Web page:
# Making A Turner's Cube

I saw these on the CNC Cookbook and CNC Zone, and decided that I had to try making one too. I had just started to learn SolidWorks and this was a great first project.

## SolidWorks Design

I knew I was going to start with a 2" cube and that I wanted the smaller cubes to each be half an inch smaller than the larger cube - i.e. the four cubes will be 2", 1.5", 1", and .5" per side. The inside cube dimensions are determined by the counterbore depths, and how much of each edge is revealed is determined by the counterbore diameter. I got the idea of using an overlap parameter from Robert Warfield of the CNC Cookbook.

You can see the three calculated diameters based on the scale factor in the left hand window pane. I then rounded the calculated values for the final diameters for the three counterbores (Cut-Extrude1 to 3). This modeled the counterbores on the front face, which then had to be patterned on to the other five faces of the cube. That was done using the two circular pattern (CirPattern1, 2) features. The first circular patteren copied the counterbores on to the sides and the back, and the second circular pattern copied the counterbores on to the top and bottom (the two circular patterns are based on two perpindicular axies).

Here's a screen capture of my SolidWorks design file:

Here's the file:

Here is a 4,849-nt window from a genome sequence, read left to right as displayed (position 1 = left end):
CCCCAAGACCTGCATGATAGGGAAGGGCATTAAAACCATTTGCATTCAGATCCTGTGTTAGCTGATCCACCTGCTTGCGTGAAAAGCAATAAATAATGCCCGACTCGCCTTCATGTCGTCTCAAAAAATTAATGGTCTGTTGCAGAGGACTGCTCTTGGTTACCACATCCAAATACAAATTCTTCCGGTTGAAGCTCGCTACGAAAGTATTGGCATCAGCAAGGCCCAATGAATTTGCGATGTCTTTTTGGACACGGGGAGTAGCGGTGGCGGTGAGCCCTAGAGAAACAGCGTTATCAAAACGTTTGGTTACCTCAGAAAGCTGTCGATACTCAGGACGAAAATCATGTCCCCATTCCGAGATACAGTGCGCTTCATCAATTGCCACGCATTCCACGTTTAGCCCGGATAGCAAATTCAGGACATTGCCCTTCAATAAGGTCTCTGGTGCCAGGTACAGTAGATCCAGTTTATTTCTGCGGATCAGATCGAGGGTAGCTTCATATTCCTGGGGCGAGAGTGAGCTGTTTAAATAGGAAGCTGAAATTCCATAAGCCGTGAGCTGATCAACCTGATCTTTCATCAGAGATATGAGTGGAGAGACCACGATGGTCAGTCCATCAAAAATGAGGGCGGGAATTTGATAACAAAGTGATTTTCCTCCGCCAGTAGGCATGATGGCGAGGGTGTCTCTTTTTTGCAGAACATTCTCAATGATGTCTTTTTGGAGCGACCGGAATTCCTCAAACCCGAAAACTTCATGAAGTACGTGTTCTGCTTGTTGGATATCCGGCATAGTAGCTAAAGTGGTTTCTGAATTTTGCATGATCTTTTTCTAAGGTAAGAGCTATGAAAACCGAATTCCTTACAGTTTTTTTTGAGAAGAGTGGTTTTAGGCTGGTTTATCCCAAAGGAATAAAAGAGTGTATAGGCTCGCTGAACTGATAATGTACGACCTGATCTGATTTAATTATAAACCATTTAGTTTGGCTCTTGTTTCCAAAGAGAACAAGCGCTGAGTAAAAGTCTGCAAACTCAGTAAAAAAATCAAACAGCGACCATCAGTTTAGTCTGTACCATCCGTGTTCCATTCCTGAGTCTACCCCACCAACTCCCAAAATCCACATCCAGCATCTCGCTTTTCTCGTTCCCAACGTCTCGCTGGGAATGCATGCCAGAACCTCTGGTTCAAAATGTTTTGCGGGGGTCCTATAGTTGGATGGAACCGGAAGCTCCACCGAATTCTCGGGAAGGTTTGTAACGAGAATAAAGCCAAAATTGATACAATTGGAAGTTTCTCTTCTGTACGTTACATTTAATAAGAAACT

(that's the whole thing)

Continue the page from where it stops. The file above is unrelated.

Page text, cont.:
## Lathe Face Plate

The CNC lathe I use has both a 4-jaw chuck and a face plate. However, both of these are huge, heavy, and great for large parts; but don't work so well for small delicate parts like a Turners Cube. I made my own face plate for some small square parts in the past and it worked perfectly for this project as well.

The face plate is composed of two parts; a stem and a top plate.

These get bolted together:

The T-slots fit the same T-nuts as the shop milling machines.

The brass plug helps center some parts (but it wasn't used here).

The face plate is clamped in the 3-jaw chuck and two pieces of right angle Aluminum act as a reference corner. A dial test indicator and the four adjustment screws on the chuck are used to center it.

## Machining

Square a 2" cube of 7075 Aluminum. Drill 23/64" and ream a 3/8" hole through each axis. Then put a 5/8" diameter .730" deep counterbore in each face.

Use the DTI on the counterbore and adjust the right angle pieces as necessary. Then use a SHCS to secure the cube to the reference corner.

First counterbore:

Second counterbore:

Obligatory action shot:

Third counterbore:

Remove two of the right angle aluminum pieces, rotate the cube to another face, reclamp the cube, and then start again. Here, the last face about to be machined.

Finished cube:

Make another!

This page was last updated on 5.December.2009.